“When Erving is really locked in as your point guard and as a senior, he plays with a n energy and passion that effects our entire team whether he says a word or not. But when he’s not doing well and he’s not talking, we don’t have somebody grabbing somebody by the shirt, pulling guys in here and having one clear voice on the court all the time. When we’re playing well, it kind of all flows together. But when we’re not, when we’re in those battles and those struggles and those challenges, we need some of that.

“To be in that role, you’ve got to be a consistent guy every single day. I don’t know if there’s necessarily one person I would say that would fall onto.”

Because the Gators are “starving” for leadership, as Donovan put it, he has looked to three younger players – freshman guard Bradley Beal, sophomore center Patric Young and sophomore PG Scottie Wilbekin – to fill in.

Beal said he is ready and raring to go. “Coach addressed it yesterday in practice. He addressed me and Scottie to be more vocal leaders on the floor, in terms of huddling guys up and making sure everybody is on the same page. I told him that I was more than willing to do that,” he said.

Young noted that becoming a leader is a process and “you can’t just throw a guy in there and tell him to lead.” He would like to fill that void as well but knows that he has to first work on his own mental makeup.

“I definitely would love to eventually come in to that role. That’s something I think I need to work on,” he said. “I think I need to learn how to lead myself as far as moving on to the next play, not being frustrated, saying focused in on what the team is trying to do. I can’t just claim myself to be that leader right away. These guys have to have confidence in me. I have to come in to practice and work hard every day and be consistent.”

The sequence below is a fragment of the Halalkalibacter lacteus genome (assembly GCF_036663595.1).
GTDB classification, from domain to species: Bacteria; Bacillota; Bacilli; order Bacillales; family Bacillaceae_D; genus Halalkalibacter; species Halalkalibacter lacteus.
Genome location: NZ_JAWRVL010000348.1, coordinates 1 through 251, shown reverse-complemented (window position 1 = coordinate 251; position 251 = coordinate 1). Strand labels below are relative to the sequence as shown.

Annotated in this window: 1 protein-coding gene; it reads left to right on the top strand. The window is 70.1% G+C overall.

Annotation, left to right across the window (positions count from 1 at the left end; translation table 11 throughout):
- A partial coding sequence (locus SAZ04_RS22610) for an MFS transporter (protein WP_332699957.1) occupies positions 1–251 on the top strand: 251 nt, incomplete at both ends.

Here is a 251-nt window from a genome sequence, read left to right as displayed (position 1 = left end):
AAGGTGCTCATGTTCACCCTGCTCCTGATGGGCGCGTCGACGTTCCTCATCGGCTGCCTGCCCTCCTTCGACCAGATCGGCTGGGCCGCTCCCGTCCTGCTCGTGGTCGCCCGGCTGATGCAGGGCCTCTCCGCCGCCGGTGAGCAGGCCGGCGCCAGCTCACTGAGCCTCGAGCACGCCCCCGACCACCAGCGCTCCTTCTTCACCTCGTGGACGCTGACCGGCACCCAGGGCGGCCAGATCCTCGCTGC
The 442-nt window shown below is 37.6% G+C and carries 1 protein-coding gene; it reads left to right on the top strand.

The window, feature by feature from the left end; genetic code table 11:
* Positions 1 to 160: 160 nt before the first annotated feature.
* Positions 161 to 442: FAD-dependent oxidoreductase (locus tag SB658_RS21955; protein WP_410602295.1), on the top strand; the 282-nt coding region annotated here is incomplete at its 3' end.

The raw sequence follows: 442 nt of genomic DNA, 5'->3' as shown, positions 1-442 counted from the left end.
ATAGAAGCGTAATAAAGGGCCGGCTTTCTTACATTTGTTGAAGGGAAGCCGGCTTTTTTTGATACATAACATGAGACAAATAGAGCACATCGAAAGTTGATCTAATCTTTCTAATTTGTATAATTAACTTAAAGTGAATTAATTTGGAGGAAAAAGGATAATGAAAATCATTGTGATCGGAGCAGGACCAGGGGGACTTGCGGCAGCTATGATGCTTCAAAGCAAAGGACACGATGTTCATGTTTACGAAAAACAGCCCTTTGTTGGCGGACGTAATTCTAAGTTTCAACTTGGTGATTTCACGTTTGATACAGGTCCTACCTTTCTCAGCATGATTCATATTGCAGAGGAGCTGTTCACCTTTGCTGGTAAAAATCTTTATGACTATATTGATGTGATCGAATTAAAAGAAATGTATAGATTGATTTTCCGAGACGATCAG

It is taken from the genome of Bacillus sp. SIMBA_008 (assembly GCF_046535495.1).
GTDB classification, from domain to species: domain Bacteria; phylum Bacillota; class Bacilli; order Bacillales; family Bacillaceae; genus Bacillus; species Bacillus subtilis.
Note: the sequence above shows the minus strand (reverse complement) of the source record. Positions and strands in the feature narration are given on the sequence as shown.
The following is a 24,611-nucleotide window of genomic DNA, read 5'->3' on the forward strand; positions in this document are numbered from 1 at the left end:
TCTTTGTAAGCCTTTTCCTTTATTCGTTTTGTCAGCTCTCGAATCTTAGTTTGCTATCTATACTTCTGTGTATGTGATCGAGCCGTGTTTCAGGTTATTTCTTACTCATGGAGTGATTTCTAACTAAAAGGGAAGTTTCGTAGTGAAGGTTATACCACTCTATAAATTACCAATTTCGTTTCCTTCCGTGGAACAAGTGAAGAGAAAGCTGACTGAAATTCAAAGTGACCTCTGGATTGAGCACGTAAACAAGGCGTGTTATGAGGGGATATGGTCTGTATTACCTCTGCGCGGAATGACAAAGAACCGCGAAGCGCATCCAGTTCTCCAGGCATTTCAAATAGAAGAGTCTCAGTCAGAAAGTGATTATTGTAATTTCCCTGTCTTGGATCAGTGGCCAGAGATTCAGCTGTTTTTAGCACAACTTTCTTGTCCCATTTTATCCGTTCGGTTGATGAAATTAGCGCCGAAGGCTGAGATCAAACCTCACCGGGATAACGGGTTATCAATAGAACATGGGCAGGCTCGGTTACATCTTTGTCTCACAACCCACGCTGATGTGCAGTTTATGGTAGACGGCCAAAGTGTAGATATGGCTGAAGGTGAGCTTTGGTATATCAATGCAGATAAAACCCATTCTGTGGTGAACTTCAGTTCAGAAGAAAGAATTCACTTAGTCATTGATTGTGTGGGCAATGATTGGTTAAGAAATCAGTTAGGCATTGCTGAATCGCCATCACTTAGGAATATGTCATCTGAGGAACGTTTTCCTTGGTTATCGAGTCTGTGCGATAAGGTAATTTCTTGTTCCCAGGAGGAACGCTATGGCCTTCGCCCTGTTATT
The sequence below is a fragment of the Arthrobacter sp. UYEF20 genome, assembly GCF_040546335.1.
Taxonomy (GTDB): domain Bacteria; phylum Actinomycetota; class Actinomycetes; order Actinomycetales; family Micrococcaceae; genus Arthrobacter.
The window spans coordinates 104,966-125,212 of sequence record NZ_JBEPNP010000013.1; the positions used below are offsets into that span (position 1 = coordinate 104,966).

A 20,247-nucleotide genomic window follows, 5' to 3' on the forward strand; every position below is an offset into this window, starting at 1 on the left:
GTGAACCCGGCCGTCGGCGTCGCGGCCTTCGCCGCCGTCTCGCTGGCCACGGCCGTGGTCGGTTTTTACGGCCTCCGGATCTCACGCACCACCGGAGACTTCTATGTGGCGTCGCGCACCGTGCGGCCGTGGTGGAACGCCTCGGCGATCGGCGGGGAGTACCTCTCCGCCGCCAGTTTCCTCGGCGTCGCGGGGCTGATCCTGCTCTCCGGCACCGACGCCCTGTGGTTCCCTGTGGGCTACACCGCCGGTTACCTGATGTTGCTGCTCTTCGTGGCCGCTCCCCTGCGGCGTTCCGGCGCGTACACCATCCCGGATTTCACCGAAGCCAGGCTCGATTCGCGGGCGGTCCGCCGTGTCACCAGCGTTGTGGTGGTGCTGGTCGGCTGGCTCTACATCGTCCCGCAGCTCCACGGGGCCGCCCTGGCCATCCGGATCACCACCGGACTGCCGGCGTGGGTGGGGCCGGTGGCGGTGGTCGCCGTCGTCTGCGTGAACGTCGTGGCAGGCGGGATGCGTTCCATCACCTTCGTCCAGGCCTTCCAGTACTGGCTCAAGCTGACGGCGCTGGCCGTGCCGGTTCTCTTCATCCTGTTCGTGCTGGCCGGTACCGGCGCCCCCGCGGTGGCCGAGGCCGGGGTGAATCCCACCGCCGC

» Donovan on sharing the game of basketball with his father: “[Florida has] allowed him to kind of be a part of it. My dad loves basketball. The one thing I really appreciate more than anything else is how great the coaches around the league have been to him. He loves the game. He loves watching games. He DVRs every game. He watches every single game. He loves basketball. Like anything else, when you’re a parent and your kid is growing up, there is always a level of sacrifice that goes into raising kids. For me to be able to enrich his life, and for him to be able to share in some of that stuff, has in a lot of ways meant a lot to me because I know he really enjoys it. At his age it has given him something that he’s really passionate about that he can really share in.”

» Donovan on if the team should shoot fewer three-pointers: “We don’t want to take bad three-point shots. That’s not what we want to do. But we do have a good shooting team, and when we’re open we do need to shoot the ball. Any team, whether it’s behind the line or inside the line, can have a good or bad offensive game shooting the ball.”

» Donovan on UF’s defensive breakdowns: “Any time you watch film, there’s a couple questions you always ask your team. One – do you know what you’re doing? Two – is that player physically capable of doing what you’re asking them to do? And then if those questions are answered “Yes,” then why not? I don’t think there was anything in the game – Georgia’s been basically running the same offense and doing the same things. I just didn’t think that we were alert enough, aggressive enough, on edge, urgency, whatever it may be. We did not defend like we needed to defend. I don’t know if it is any more complicated than that.”